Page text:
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Posterior arthrodesis in the skeletally immature patient. Assessing the risk for crankshaft: is an open triradiate cartilage the answer?

Spine 1997 June 16
STUDY DESIGN: Thirty-three skeletally immature patients younger than 12 years of age and having posterior arthrodesis and evidence of solid posterior fusion without "adding on" were retrospectively reviewed. All patients had a minimum of 5 years of follow-up.

OBJECTIVES: To ascertain factors associated with crankshaft and to determine how accurate a marker the triradiate cartilage was.

SUMMARY OF DATA: All patients had Risser Stage 0 curves and all of the girls were premenarchal preoperatively. The average age was 9 years 3 months (range, 2 years-11 years 11 months). Preoperative diagnoses consisted of 14 idiopathic, 11 congenital, five dysplastic, and three neuromuscular etiologies.

METHODS: Preoperatively, within 3 months after surgery, and at 2-year, 5-year, and final postoperative follow-up, the following radiographic parameters were reviewed: coronal Cobb, apical vertebral rotation, apical vertebral translation, rib vertebral angle difference, and trunkshift.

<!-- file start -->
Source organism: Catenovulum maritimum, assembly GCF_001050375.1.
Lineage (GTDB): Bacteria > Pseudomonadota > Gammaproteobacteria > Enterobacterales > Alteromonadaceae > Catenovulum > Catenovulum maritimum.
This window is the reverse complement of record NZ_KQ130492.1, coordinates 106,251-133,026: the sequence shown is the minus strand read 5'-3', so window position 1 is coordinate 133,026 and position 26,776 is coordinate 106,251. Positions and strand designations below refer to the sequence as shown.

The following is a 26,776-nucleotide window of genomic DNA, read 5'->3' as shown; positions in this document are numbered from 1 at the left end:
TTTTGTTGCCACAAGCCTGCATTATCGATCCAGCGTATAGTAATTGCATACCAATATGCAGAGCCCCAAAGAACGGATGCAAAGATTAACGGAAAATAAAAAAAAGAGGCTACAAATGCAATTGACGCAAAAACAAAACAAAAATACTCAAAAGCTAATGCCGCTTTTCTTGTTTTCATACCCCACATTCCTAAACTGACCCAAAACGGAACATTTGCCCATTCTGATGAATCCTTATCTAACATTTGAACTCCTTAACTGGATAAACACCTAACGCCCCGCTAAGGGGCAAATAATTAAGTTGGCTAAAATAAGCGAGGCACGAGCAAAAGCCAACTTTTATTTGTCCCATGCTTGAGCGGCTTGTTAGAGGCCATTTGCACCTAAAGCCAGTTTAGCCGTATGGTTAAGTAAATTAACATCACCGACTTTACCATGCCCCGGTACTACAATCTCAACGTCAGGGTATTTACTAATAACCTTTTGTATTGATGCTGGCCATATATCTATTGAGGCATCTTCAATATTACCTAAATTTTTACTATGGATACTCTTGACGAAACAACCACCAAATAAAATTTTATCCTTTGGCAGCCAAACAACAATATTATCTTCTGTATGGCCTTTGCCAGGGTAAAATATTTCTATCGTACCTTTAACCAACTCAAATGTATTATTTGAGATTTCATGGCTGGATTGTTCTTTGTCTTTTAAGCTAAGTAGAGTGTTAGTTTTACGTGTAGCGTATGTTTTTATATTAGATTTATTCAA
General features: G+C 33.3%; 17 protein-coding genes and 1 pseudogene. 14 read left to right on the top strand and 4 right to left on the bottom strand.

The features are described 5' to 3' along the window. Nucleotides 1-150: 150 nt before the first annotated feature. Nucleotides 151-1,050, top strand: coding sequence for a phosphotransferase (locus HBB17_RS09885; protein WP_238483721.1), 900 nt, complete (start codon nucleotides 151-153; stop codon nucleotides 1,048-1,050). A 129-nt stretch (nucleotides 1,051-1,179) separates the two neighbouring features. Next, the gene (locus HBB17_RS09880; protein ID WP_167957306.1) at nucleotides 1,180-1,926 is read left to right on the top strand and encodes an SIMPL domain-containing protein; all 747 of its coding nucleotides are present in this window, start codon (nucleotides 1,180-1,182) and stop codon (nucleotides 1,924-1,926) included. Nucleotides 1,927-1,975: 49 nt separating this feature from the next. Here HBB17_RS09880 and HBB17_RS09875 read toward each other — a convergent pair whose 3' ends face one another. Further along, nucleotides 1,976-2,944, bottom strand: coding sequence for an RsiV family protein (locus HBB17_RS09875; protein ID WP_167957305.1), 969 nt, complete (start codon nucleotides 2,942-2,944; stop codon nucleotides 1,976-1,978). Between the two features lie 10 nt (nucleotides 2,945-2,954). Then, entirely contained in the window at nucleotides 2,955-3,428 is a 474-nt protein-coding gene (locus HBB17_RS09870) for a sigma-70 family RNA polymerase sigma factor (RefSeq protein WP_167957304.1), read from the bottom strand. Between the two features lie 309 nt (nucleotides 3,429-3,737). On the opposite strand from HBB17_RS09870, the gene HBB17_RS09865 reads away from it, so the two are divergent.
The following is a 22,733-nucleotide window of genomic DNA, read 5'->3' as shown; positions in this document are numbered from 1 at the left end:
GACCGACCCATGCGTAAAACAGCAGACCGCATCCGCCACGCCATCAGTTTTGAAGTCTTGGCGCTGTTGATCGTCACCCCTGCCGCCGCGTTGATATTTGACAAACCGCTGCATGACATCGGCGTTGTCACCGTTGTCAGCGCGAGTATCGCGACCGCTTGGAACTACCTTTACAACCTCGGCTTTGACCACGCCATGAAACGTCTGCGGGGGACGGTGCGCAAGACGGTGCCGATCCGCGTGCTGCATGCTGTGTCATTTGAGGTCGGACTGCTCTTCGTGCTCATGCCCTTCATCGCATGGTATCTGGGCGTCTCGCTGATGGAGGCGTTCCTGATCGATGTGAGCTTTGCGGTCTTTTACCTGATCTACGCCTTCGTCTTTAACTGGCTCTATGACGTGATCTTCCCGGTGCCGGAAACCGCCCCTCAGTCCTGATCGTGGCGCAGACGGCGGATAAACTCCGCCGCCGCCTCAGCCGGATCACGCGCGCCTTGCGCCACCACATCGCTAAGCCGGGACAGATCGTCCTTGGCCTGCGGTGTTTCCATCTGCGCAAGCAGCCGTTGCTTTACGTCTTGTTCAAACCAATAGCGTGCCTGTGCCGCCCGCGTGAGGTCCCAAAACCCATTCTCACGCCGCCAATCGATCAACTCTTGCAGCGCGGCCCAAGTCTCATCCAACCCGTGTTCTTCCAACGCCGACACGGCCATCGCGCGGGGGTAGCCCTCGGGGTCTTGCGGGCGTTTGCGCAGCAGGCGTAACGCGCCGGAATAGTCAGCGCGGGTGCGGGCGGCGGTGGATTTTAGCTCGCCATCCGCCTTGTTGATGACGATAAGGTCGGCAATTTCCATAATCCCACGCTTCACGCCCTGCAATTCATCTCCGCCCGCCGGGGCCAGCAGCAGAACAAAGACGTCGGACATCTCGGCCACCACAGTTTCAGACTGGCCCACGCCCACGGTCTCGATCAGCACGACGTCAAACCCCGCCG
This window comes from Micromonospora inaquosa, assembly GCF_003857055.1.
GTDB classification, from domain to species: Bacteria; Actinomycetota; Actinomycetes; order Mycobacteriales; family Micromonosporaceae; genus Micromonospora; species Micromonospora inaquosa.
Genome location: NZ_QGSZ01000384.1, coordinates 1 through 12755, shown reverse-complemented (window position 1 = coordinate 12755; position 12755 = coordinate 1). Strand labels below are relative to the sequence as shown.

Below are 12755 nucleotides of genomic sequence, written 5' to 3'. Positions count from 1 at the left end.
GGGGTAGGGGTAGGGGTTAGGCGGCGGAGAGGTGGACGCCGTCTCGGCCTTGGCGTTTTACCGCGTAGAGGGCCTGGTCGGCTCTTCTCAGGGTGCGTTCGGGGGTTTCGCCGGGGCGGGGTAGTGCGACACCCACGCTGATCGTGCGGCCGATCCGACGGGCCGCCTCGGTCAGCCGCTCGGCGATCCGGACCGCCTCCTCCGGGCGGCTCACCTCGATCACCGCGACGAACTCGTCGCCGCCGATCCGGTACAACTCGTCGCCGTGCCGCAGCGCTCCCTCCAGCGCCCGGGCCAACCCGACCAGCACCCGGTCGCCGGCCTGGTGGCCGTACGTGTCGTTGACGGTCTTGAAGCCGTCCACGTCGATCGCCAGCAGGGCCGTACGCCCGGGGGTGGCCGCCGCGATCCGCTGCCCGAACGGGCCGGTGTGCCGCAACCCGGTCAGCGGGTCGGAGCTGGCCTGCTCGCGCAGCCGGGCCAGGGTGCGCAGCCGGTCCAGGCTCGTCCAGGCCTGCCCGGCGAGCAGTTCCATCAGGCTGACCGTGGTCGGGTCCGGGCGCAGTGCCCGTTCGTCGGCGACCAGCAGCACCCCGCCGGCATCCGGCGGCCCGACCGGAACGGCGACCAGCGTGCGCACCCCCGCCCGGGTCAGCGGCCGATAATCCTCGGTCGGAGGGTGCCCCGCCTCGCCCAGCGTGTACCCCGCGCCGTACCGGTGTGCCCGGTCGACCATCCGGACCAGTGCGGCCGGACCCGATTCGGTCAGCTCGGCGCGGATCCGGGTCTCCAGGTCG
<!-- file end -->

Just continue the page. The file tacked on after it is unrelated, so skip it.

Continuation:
RESULTS: The triradiate cartilage was open in 24 patients at the time of operation. Of those 24, only nine (37.5%) had documented proof of crankshaft. Patients with closed triradiate cartilage had no significant postoperative increase in radiographic parameters (0 of 9). The subgroup of patients with idiopathic scoliosis had an average age of 11 years 3 months (range, 9 years 2 months-11 years 11 months). Five of 14 patients had an open triradiate cartilage. All were followed up to skeletal maturity. None had significant progression in postoperative radiographic parameters.

CONCLUSION: This study did not find an open triradiate cartilage to be an absolute prognostic indicator for the occurrence of crankshaft. Additional refinement of markers of maturity are needed to determine who requires anterior arthrodesis.

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